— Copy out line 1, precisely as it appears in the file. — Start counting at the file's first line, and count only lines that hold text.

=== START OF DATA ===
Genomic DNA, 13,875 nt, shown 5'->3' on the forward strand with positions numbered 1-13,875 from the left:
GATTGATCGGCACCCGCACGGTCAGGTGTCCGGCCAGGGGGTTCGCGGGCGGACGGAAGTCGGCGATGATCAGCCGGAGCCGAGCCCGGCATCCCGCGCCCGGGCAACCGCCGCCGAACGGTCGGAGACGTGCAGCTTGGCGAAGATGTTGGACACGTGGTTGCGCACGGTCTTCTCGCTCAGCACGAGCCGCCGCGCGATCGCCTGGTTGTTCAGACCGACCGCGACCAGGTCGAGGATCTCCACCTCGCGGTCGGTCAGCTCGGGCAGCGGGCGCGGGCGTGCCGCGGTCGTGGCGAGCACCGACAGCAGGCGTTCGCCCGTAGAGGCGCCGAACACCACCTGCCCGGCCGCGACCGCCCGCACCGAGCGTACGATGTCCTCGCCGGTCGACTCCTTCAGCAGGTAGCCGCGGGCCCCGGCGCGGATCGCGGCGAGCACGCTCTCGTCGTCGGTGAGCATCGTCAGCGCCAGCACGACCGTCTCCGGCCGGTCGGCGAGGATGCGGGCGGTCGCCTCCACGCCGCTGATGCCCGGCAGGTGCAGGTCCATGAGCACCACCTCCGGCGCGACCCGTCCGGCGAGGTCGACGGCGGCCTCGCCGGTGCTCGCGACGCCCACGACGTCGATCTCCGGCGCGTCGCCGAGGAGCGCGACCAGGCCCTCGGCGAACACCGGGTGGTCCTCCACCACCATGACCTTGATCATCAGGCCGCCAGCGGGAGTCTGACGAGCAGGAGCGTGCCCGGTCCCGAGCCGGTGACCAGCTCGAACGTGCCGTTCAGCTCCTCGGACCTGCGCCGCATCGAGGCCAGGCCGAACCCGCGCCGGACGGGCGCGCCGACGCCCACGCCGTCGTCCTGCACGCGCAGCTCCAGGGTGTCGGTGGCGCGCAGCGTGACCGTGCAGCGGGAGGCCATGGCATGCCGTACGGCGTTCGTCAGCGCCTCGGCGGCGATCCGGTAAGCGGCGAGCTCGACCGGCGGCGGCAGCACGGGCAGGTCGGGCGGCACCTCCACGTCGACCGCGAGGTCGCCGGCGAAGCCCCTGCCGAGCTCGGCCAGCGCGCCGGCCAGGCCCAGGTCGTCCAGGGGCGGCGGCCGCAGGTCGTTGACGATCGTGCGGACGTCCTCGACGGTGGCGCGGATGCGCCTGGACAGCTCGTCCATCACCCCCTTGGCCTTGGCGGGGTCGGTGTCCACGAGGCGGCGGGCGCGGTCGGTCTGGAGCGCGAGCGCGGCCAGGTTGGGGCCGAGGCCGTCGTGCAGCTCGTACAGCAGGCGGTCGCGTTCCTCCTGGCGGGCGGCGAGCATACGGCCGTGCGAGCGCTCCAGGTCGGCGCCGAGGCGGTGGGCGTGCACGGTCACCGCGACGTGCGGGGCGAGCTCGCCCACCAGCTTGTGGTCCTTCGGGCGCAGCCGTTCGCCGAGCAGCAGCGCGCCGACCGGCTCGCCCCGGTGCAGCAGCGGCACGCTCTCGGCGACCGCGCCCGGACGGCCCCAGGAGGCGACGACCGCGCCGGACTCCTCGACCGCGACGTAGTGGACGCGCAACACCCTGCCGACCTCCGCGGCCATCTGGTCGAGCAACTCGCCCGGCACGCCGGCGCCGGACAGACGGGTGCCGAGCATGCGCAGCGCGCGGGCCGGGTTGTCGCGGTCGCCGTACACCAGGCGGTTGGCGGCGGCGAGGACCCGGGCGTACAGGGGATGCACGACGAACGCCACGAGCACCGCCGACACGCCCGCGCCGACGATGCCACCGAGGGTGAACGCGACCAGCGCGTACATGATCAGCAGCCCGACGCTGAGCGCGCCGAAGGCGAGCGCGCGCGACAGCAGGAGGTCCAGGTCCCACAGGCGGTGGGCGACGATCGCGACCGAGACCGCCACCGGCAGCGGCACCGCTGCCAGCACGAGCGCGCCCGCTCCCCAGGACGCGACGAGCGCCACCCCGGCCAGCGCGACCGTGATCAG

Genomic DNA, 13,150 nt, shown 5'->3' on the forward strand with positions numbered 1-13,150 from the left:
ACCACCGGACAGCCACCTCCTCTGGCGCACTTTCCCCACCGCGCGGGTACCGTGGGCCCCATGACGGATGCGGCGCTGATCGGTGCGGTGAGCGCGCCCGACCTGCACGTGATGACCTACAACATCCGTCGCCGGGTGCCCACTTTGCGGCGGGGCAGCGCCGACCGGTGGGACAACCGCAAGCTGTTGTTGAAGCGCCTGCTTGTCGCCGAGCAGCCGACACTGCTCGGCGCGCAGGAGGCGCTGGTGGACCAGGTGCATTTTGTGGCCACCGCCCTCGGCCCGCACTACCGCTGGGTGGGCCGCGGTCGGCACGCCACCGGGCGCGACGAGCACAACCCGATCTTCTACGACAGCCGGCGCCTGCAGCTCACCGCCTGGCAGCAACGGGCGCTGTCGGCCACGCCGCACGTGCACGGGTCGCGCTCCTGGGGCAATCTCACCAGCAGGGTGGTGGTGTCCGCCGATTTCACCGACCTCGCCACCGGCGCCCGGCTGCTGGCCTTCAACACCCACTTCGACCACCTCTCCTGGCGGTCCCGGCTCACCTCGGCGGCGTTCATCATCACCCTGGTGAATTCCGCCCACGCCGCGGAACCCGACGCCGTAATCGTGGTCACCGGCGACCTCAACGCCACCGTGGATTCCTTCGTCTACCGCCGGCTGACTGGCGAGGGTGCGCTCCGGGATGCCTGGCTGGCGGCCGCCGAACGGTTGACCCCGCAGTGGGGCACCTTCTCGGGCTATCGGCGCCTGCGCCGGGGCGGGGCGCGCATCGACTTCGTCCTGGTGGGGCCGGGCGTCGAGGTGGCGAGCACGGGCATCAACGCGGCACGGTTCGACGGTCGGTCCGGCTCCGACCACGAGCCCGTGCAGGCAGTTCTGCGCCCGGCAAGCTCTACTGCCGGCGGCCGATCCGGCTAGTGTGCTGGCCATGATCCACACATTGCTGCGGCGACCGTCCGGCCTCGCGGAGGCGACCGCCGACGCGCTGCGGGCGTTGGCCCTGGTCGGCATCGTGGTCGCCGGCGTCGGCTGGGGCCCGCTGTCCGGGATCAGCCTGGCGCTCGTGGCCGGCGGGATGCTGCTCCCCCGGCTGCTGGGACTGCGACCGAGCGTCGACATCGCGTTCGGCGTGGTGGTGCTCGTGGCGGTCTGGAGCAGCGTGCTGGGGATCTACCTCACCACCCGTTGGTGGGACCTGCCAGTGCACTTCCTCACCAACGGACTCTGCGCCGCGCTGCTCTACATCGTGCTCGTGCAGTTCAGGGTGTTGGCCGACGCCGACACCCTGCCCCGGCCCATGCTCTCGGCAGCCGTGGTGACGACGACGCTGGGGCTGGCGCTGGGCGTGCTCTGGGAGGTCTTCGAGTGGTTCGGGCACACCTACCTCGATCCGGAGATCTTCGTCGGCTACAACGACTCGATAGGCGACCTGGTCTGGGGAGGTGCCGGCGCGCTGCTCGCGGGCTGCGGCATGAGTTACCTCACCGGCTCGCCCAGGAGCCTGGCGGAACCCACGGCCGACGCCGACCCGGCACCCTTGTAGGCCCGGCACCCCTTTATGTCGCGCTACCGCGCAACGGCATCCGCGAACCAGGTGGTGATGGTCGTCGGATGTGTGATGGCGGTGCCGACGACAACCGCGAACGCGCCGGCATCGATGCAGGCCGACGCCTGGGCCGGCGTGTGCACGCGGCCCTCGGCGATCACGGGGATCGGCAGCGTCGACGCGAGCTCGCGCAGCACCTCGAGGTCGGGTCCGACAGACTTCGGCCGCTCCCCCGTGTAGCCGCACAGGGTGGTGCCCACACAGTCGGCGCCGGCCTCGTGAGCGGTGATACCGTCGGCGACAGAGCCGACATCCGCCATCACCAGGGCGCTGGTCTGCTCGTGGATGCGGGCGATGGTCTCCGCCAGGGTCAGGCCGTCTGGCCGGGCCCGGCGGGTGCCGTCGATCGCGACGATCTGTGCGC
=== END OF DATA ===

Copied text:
Genomic DNA, 13,875 nt, shown 5'->3' on the forward strand with positions numbered 1-13,875 from the left: